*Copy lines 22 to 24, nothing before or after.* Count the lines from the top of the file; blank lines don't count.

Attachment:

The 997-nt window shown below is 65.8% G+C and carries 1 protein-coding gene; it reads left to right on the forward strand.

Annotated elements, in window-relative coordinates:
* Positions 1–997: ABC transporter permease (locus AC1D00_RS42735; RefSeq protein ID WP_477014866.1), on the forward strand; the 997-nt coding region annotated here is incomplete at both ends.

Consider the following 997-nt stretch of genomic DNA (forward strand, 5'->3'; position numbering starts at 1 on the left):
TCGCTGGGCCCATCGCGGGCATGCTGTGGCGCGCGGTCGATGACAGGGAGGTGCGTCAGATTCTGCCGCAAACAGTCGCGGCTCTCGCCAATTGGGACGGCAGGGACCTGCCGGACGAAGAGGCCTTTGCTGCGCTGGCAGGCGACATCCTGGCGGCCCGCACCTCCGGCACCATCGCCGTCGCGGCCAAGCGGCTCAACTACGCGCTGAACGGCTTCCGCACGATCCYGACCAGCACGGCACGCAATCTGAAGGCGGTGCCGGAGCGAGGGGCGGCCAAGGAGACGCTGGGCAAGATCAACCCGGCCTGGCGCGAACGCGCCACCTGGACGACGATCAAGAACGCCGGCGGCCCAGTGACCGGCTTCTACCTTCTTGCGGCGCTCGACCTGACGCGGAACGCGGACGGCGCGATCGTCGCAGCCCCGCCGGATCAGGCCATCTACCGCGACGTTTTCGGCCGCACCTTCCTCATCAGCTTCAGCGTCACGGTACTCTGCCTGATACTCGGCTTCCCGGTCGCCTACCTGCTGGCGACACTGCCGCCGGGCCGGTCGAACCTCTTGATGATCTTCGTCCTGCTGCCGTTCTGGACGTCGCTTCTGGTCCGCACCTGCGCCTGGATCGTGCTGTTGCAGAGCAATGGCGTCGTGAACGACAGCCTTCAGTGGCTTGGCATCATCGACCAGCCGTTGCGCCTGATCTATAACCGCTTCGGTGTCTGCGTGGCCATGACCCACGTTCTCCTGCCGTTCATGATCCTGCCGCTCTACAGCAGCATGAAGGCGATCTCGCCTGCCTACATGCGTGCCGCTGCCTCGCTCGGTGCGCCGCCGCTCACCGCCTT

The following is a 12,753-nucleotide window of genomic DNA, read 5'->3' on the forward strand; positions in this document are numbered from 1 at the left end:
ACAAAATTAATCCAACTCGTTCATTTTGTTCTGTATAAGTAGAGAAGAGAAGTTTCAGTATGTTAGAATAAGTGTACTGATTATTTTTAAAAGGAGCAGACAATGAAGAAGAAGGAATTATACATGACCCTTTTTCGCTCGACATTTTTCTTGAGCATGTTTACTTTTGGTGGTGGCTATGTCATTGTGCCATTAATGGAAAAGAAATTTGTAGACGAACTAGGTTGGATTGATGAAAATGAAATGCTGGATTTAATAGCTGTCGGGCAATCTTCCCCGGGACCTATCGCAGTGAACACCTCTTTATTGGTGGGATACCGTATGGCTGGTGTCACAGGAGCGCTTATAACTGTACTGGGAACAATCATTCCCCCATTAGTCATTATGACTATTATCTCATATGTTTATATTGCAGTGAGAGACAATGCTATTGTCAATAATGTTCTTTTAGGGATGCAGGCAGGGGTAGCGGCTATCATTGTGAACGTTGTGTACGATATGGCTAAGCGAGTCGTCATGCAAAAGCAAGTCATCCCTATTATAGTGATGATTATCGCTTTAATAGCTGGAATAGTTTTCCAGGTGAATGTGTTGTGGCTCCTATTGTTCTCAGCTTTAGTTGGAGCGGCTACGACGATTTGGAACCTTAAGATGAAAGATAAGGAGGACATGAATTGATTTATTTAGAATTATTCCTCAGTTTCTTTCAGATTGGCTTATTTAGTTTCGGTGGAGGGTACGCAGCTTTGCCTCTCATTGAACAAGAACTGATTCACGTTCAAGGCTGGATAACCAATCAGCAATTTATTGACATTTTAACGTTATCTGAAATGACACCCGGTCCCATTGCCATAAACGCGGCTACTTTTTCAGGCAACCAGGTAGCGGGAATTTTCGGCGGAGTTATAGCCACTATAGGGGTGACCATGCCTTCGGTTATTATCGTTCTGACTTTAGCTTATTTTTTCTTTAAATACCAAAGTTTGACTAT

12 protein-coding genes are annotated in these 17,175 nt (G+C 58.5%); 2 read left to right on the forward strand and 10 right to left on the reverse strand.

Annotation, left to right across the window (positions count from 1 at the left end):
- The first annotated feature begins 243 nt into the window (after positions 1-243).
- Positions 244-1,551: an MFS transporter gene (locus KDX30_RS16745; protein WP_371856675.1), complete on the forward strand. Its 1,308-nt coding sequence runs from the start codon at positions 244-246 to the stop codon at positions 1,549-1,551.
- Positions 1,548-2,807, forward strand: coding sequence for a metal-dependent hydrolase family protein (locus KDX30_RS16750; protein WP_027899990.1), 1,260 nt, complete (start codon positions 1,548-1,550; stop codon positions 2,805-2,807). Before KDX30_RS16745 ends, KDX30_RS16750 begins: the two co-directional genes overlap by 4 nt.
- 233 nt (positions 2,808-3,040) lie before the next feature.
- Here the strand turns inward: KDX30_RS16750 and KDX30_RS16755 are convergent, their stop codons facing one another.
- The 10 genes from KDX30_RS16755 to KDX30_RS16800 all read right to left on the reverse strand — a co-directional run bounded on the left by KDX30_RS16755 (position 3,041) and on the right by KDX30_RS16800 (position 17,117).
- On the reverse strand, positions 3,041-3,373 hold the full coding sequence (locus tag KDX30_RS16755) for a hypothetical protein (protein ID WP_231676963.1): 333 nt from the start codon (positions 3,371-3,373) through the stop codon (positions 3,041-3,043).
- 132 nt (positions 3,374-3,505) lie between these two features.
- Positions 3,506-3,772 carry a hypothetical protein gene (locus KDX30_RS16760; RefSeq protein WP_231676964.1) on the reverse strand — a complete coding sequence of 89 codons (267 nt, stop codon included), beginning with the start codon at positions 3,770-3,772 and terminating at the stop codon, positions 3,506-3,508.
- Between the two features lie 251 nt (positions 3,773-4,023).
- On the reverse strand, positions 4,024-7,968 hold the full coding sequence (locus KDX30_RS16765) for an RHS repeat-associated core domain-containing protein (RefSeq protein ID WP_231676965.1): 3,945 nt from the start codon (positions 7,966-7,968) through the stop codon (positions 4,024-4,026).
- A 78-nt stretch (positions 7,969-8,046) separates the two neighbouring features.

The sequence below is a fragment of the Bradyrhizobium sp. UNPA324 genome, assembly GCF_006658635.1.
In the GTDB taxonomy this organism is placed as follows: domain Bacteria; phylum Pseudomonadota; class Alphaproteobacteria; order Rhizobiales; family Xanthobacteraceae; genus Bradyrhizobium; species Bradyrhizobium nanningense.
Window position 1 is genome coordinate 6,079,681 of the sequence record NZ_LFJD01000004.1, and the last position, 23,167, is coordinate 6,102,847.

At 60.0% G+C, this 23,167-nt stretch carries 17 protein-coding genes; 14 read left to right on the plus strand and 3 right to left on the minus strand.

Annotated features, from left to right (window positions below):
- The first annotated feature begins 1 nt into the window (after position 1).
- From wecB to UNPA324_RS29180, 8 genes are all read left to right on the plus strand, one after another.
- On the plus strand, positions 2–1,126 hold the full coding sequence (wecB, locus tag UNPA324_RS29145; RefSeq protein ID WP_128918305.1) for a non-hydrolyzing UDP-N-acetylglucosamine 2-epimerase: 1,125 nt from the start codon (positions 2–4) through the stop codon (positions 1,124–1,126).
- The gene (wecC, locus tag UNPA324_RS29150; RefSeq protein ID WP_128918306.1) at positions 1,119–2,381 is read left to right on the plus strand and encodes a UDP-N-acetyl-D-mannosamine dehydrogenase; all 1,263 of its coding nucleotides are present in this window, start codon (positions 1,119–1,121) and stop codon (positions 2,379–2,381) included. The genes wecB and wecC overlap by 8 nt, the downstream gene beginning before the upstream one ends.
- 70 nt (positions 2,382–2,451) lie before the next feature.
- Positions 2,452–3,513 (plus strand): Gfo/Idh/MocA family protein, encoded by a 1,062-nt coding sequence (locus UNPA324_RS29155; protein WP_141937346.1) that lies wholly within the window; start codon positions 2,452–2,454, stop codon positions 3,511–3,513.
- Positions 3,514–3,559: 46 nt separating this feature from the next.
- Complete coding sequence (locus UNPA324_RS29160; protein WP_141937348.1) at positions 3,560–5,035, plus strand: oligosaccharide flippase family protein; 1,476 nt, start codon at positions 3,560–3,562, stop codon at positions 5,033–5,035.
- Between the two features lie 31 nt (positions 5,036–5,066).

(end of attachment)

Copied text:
The sequence below is a fragment of the Bradyrhizobium sp. UNPA324 genome, assembly GCF_006658635.1.
In the GTDB taxonomy this organism is placed as follows: domain Bacteria; phylum Pseudomonadota; class Alphaproteobacteria; order Rhizobiales; family Xanthobacteraceae; genus Bradyrhizobium; species Bradyrhizobium nanningense.
Window position 1 is genome coordinate 6,079,681 of the sequence record NZ_LFJD01000004.1, and the last position, 23,167, is coordinate 6,102,847.